The benefits and drawbacks of working on contract

The benefits (and drawbacks) of working on contract

Written by Nick Patch
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According to Statistic Canada, 13.3 per cent of Canadians worked on contract in 2016. This number, however, was much higher for younger workers, with 69.3 per cent making their living with temporary, contract work.

“The gig economy – that’s what it’s all about,” said Cissy Pau, principal consultant at Clear HR Consulting. “People working these short-term gigs is becoming more commonplace.”

That might sound worrisome for job seekers on the hunt for full-time work, but there are reasons for optimism.

Here are some of the benefits – and yes, drawbacks – of working on contract.

Benefit: Flexibility and mobility

Not the type to be tied down? A contract can help keep your career options open. Thinking of applying to a job that’s just outside your career path? Considering a short-term move to a new city? Contract work gives you the chance to test these uncharted waters.

And, of course, many contractors can work from home, which is the ultimate when it comes to workplace flexibility.

Benefit: Expand your skill set

Hopping from one opportunity to the next will force you to be intellectually nimble, able to quickly pick up the unique demands of every job and workplace you walk into.

Even if you’re building a tightly focused resume in a specific role, working at different companies for different people could open you to new training opportunities, new computer programs and operating systems, and new ways of approaching your work.

“It allows you to try something that maybe you wouldn’t have otherwise have had the opportunity to try, and helps you figure out if you like them or not,” Pau said.

Benefit: Build your network, no politicking necessary

One of the major benefits of temporary work? You’re that much less likely to be dragged into the muck of office politics.

On the other hand…

Drawback: Feel left out of office culture

 Yes, there could be a downside to your outsider status. If your colleagues know you’re only going to be around for a short period of time, they might be less likely to include you in project planning or even social events.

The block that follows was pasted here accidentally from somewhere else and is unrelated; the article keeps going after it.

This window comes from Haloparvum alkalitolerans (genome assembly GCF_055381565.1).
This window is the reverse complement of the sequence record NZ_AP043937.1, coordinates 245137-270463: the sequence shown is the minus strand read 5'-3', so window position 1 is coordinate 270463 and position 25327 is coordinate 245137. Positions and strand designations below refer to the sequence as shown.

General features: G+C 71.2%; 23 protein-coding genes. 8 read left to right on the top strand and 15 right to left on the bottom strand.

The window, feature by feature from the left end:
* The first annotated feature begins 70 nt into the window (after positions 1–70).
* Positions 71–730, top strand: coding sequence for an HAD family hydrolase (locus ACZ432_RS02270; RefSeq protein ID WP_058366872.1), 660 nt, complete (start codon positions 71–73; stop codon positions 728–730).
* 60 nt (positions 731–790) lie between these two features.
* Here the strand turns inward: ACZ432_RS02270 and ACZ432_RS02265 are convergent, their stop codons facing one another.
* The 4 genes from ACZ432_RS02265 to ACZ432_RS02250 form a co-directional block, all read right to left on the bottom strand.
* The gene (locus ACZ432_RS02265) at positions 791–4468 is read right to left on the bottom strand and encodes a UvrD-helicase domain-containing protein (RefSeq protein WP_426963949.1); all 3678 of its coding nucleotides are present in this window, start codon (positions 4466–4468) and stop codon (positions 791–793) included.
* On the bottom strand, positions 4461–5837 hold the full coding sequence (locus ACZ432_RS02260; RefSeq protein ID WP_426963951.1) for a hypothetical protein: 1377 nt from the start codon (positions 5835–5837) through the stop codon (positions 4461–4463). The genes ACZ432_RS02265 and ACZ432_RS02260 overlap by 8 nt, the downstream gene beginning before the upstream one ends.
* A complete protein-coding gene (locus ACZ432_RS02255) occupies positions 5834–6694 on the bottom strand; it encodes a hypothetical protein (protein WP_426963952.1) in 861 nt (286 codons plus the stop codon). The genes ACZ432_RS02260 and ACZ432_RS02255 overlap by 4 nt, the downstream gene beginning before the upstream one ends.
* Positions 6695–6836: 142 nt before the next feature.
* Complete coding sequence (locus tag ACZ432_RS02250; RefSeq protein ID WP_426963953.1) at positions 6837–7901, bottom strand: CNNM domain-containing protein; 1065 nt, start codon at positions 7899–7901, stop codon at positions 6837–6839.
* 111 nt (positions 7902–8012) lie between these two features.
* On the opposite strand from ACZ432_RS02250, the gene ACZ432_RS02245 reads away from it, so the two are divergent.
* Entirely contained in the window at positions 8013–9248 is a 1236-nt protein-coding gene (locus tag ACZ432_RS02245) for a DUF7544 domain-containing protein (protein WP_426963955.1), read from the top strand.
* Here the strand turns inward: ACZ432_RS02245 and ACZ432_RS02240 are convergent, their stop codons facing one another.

“It may be harder to make friends and even harder to have your ideas taken seriously,” warned Lee Weisser, career counsellor and life coach at Careers by Design. “The thinking might be: ‘That person’s not here very long. Why should we bother listening to them?’

Benefit: Stave off boredom

Let’s face it: after a certain amount of time in some jobs, the clock feels like it’s crawling backwards.

Contract employees are less susceptible to those ruts. Feeling trapped by a dead-end gig? Time to start looking for your next opportunity.

“I see a lot of people who get bored once they’ve mastered their job and they’re doing the same thing over and over again,” Weisser said. “With contracts, once you learn it, you can execute and you can leave and try something else.”

Benefit/Drawback: No defined salary/benefits package

In many ways, contractors are working for themselves. Depending on the way you’re wired, this could be an opportunity for a ceiling-free income – or an unsettlingly uncertain situation.

“If you’re a contractor, you’re a little bit like an entrepreneur,” Pau said. “If you take on more projects, you can make more money. You have a little bit more control over your earning potential.”

Still, contract workers rarely have access to company benefits packages, and therefore need to work those costs into their financial planning. That might not be a major issue for those starting out in their careers, but for older employees – especially those with families – it could be a deal-breaker.

Drawback: Stability and security

Ultimately, some people simply value constancy and cohesion over freedom and flexibility.

If that’s you, there’s nothing wrong with seeking out security above all else.

“Not every personality can become a contract worker,” Pau said. “You can be out of work with no notice. You need to always be on the lookout for your next opportunity, so if you’re not the kind of person who enjoys business development and networking, it could be really hard.”

Still, experts stress that if you have faith in your ability, you shouldn’t fret too much about stability.

“Most people are looking for job security, but it’s harder and harder to come by,” Weisser said. “So the real security comes from knowing yourself, knowing your skills and strengths and knowing how you can help a company grow and move forward.”

 

See also:

How to master the art of the side hustle

12 surprisingly high-paying part-time jobs

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